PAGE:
Casualties: Union 420 Confederates 408.
Night battle against Brown's Ferry, which provided a supply line for the Union to Chattanooga, is defeated by two corps of Union troops under Generals Hooker and Geary. The supply line, known as the Cracker Line, would hold, leading the way to the Battle of Chattanooga one month later.
November 7, 1863 - Second Battle of Rappahannock Station - Class B.
Strength: Union 2,000 Confederates 2,000.
Casualties: Union 419 Confederates 1,670, including 1,600 captured.
General Early's troops secured the bridgehead defenses through the day, withstanding constant shelling from Sedgewick's artillery. General Lee, thinking the artillery shelling was a feint, was surprised at dusk when a sudden infantry assault secured the bridge, capturing one thousand six hundred men.
November 23-25, 1863 - Chattanooga - Class A. Strength: Union 72,500 Confederates 49,000. Casualties: Union 5,824 Confederates 8,684. Besieged by Confederate troops since the Battle of Chickamauga, U.S. Grant relieved pressure on the siege by opening the Cracker Line for supplies and reinforcements. With a series of attacks on points at Missionary Ridge and Lookout Mountain, the Union prevailed, eliminating Confederate control in Tennessee and setting the stage for Sherman's March to Atlanta in 1864.
November 27 - December 2, 1863 - Battle of Mine Run - Class B.
Strength: Union 81,000 Confederates 48,000.
Casualties: Union 1,272 Confederates 680.
Meade's attempt at a quick strike battle was thwarted by traffic jams, allowing Lee's Second Corps to interdict the Union at Payne's Farm. During the night, Lee built fortifications along the river while Meade planned an artillery assault, then attack the next day. After the artillery barrage, Meade changed his mind, thinking the defenses too strong, and retired to winter quarters at Brandy Station.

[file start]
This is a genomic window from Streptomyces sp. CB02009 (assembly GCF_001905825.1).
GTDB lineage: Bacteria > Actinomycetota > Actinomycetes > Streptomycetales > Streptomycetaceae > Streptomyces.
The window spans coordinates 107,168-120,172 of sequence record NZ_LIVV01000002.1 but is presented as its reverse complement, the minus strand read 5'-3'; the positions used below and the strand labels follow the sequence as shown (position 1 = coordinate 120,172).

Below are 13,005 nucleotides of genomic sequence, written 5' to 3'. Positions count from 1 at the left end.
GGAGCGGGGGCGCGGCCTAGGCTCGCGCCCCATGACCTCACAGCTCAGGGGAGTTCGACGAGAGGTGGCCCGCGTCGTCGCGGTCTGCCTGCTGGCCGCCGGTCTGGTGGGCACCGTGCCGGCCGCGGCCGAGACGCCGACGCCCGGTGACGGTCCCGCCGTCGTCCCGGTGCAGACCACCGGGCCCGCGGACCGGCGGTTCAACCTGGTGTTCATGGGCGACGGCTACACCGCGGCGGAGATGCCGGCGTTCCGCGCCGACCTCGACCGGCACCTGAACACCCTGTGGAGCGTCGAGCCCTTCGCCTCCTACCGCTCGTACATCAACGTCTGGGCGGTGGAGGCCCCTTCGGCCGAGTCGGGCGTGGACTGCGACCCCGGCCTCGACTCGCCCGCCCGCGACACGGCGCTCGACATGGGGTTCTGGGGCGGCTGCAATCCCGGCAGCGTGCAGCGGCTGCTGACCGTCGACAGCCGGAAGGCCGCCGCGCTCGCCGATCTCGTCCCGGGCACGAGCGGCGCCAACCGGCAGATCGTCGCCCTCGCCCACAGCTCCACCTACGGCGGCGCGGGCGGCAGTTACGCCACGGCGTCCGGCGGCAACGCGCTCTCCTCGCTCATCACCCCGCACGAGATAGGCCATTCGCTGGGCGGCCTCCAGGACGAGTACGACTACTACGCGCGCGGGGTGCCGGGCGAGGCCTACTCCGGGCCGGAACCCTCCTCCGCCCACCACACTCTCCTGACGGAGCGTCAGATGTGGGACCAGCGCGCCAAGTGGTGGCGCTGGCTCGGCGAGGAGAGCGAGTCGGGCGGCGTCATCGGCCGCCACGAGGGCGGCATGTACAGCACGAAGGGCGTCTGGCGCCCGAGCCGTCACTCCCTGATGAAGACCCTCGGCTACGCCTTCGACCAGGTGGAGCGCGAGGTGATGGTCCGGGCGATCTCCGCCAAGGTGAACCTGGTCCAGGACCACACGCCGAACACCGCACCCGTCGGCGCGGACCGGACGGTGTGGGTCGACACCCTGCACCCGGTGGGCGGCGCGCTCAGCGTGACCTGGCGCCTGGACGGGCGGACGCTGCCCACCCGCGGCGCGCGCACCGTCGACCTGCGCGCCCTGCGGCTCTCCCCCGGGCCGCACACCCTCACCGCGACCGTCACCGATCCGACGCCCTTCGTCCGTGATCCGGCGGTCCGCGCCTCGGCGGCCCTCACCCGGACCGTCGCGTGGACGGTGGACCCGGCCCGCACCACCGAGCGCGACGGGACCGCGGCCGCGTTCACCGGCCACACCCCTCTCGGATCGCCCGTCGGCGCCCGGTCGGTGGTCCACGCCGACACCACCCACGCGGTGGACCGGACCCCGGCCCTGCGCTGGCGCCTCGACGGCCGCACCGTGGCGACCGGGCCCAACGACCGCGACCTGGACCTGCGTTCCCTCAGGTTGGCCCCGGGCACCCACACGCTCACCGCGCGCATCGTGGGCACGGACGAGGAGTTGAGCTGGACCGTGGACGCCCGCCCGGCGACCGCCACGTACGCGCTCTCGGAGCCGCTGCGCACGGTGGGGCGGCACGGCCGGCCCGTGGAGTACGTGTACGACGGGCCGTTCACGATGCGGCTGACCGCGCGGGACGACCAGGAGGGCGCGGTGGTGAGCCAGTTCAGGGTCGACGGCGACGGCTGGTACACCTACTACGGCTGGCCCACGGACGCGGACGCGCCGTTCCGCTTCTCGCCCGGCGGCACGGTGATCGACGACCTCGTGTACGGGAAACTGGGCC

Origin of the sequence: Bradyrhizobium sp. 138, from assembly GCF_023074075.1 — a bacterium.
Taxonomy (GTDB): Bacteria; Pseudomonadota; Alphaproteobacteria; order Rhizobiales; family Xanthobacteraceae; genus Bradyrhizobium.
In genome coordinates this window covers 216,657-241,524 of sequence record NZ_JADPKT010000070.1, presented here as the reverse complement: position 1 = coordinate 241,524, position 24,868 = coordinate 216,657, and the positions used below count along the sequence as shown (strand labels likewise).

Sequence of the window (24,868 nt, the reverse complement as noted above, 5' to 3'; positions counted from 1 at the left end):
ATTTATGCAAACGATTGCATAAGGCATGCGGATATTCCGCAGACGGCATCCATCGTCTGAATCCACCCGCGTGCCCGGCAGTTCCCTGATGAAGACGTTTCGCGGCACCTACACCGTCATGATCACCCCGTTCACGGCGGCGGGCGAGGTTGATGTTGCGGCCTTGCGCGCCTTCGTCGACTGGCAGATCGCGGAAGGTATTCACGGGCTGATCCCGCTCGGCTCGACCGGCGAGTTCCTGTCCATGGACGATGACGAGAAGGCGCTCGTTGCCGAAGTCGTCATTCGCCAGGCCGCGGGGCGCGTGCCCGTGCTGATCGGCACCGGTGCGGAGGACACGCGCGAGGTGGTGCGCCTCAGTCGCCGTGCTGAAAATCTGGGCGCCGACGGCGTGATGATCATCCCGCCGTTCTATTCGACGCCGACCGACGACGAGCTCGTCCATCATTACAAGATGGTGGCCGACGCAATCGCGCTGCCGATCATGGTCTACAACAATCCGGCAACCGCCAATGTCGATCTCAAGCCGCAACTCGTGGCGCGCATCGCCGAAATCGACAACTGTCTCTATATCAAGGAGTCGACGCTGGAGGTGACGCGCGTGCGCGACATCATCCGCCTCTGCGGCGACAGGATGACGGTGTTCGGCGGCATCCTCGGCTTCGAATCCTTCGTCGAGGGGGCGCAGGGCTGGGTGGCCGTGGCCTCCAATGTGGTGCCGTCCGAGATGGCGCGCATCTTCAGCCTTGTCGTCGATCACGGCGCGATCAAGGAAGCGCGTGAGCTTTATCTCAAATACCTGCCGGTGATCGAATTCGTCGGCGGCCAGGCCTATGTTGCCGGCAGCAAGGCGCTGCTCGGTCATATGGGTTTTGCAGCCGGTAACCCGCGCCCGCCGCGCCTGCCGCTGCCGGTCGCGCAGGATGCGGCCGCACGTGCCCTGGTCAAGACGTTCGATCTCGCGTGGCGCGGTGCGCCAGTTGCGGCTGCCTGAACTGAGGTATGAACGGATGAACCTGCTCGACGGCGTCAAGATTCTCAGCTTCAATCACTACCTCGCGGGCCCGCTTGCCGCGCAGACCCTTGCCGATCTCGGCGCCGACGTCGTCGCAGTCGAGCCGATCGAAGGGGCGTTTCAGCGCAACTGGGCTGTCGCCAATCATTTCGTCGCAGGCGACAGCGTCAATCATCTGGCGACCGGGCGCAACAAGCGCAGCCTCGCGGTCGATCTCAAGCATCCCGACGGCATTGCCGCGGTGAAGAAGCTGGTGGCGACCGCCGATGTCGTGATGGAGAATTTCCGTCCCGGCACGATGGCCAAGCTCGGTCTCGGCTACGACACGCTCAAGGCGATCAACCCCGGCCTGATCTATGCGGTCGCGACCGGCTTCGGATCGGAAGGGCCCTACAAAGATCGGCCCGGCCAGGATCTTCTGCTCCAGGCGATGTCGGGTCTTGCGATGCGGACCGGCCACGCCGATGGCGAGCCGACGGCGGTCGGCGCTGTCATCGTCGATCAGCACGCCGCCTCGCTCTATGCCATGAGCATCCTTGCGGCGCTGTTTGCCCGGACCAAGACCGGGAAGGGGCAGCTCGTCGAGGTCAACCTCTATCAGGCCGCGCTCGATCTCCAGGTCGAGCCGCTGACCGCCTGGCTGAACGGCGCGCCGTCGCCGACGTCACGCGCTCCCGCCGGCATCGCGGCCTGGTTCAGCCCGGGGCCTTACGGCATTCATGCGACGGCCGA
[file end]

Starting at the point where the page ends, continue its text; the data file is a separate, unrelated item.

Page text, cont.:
November 27, 1863 - Battle of Ringgold Gap - Class B.
Strength: Union 16,000 Confederates 4,200.
Casualties: Union 509 Confederates 221.
The Confederate Army of the Tennessee retreats after defeat at the Battle of Chattanooga with General Cleburne's troops defending the gap with great success against the Union pursuit. Battle allowed safe passage for the majority of the Confederate force Grant decides to call off the pursuit and return to Chattanooga.
November 29, 1863 - Battle of Fort Sanders - Class B.
Strength: Union 440 Confederates 3,000.
Casualties: Union 13 Confederates 813, including 226 captured.
Dawn assault by James Longstreet against tough defenses is repulsed due to poor planning and execution. On December 4, Longstreet would leave Knoxville, ending the campaign to take the city.
Note: Image above: The Battle of Chickamauga painting by Kurz and Allison, 1890. Courtesy Library of Congress. Casualty and troop strength numbers from Wikipedia Commons.